Richard D North on culture, Nature, liberal issues, monasticism, spirituality

Page 2 of all posts

Let’s reproduce digitally, online, publicly

We are missing a huge opportunity to cheaply and globally spread pleasure and much else. I am a fan of the digital reproduction of real world artworks, indeed of hardcopy images of every sort, whether 2D or 3D. This piece discusses these issues as applied to maps, paintings, drawings, embroideries, fabrics and - last but by no means least - stained glass windows.  I am drawing attention to our generation's failure to post online digital images at medium or high resolution a far greater abundance of artwork. I am hoping to encourage publishers and owners of medium- and hi-res images, and curators of real world images, to get behind this sort of work. (Elsewhere I look at the 2D and 3D digital facsimile world of Factum Arte.)

I hope these four case studies may make the points. Read more...

Published

11 May 2022

Filed in

On art, On books

Challenging Meta’s Metaverse

I am distrustful of the idea of Meta’s “Metaverse”. My doubts are an intensified version of the impressions I have of the corporation’s Facebook, WhatsApp, and Instagram. My mistrust of Twitter is as long-running and profound. Meta now looks set to combine the downside of those technologies with those of online virtual reality gaming. I am not a technophobe, having used word processors to write books since the very early 1980s and internet messaging and file sharing since the late 1980s. Besides, here I am loving Wordpress. I am also a devoted fan of online digital imaging, and am trying to advance its cause. Nonetheless, the Metaverse - or "multiverses" - would be a small step for Meta, but a giant leap for mankind. We must address its hazards as well as its merits. Read more...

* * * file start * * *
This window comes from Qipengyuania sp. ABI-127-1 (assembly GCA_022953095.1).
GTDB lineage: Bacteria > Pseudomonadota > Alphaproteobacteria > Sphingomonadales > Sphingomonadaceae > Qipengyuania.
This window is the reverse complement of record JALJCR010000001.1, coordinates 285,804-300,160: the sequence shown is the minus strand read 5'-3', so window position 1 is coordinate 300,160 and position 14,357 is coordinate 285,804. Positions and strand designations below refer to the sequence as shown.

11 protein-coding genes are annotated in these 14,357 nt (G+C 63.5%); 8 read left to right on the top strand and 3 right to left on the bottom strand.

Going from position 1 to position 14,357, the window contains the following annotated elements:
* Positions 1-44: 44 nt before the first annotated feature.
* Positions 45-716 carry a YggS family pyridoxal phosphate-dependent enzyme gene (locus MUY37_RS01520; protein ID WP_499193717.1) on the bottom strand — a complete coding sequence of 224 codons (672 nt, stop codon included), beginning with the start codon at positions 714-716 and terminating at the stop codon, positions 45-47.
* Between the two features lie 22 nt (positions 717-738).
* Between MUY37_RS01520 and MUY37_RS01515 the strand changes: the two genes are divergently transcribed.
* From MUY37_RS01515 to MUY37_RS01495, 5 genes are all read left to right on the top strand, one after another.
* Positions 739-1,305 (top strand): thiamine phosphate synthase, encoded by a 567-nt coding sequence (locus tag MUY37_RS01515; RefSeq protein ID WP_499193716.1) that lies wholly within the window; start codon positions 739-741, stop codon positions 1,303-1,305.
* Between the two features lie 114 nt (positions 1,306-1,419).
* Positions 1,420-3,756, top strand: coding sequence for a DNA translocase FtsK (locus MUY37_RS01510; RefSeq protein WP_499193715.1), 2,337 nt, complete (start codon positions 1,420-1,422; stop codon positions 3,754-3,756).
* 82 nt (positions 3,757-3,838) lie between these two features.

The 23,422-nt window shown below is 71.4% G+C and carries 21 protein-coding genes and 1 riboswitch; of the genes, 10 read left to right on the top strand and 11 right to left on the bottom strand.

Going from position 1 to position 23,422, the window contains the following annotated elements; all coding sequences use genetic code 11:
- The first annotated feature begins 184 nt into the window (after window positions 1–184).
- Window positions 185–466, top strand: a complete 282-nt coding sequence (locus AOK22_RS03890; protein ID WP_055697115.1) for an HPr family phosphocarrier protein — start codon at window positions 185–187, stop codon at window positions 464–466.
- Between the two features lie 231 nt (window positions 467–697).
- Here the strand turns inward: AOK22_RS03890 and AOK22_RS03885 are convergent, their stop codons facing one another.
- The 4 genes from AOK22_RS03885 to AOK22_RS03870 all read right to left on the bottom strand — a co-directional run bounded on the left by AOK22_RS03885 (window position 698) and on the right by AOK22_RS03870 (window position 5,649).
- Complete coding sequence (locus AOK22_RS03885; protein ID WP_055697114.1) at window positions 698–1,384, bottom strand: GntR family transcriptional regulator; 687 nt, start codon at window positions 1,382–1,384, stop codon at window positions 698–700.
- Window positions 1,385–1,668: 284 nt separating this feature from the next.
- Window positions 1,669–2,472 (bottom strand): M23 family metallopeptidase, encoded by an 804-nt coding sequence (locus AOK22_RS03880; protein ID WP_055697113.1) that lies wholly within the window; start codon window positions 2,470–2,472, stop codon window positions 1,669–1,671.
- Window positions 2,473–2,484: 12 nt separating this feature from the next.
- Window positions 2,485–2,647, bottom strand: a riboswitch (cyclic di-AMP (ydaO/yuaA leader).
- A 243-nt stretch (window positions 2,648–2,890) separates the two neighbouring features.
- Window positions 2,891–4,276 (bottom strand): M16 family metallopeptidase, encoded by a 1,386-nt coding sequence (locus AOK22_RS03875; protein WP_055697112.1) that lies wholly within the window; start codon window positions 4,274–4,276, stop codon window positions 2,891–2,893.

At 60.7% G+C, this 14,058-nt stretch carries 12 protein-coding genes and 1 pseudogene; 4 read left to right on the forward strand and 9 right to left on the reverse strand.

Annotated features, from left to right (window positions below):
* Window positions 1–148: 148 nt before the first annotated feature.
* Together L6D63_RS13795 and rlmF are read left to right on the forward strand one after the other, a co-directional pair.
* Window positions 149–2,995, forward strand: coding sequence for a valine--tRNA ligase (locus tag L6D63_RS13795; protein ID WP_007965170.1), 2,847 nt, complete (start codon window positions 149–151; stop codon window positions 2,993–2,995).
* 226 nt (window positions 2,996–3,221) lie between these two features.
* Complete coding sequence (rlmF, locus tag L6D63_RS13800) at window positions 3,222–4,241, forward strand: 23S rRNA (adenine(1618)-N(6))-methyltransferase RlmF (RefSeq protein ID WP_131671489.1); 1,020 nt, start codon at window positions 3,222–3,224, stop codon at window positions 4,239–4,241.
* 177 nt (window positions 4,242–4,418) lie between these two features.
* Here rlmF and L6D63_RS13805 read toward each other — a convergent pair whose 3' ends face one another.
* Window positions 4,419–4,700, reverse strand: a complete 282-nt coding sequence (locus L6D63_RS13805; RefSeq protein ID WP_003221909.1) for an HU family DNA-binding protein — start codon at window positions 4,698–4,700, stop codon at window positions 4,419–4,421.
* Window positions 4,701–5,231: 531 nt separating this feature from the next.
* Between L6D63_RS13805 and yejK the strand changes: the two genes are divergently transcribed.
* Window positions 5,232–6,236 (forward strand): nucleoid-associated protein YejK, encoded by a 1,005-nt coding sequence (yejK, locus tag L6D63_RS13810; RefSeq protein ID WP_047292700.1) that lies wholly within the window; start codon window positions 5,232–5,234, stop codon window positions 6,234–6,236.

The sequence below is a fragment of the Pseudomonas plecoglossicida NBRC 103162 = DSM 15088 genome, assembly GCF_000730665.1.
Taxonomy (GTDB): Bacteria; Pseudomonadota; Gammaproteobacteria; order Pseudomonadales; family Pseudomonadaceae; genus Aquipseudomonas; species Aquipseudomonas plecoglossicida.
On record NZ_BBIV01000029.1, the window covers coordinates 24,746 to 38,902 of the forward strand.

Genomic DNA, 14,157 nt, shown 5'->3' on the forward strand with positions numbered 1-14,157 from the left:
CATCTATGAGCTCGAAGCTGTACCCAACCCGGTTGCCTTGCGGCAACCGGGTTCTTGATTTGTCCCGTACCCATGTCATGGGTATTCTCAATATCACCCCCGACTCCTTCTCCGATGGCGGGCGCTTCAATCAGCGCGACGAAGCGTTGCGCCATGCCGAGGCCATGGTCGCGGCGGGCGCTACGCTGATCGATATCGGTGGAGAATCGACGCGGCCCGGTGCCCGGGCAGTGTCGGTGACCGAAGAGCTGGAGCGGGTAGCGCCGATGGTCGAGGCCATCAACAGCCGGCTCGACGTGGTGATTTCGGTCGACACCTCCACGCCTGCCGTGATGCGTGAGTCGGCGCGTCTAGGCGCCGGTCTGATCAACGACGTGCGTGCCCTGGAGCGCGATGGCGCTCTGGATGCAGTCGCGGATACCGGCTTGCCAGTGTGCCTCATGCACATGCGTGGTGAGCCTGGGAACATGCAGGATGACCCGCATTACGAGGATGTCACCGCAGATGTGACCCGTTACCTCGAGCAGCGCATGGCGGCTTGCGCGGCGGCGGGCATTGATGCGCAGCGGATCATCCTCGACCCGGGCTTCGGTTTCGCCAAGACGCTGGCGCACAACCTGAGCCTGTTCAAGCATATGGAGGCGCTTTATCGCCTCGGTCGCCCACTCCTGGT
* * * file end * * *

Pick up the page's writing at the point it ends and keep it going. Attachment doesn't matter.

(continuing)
Published

11 May 2022

Filed in

Mind & body

Herkenrode Stained Glass book review #2

This is the second part of a passionate (and I hope modest) layman’s tentative review of the book The Stained Glass of Herkenrode Abbey [TSGHA] by Isabelle Lecocq and Yvette Vanden Bemden, published by the British Academy and Oxford University Press, 2022. Read more...

Published

11 May 2022

Filed in

Mind & body, On art, On books

Herkenrode Stained Glass book review #1

This is the first part of a passionate layman’s ignorant and tentative review of the book The Stained Glass of Herkenrode Abbey by Isabelle Lecocq and Yvette Vanden Bemden, published by the British Academy and Oxford University Press, 2022. This first outing covers some overall impressions of the work, but concentrates on the opening 40-odd pages (out of the tome's 500-odd) which focus on the Belgian abbey; the creation and reputation of its 16th Century stained glass up until the end of the 18th Century The windows' rescue and adventurous passage to England is posted as "Herkenrode Stained Glass book #2". (Their arrival at Lichfield Cathedral, installation in the cathedral, religious symbolism and recent restoration will have to wait whilst I catch my breath and read things up.) Read more...

Published

11 May 2022

Filed in

Mind & body, On art, On books

Poem: Denmark Villas, Hove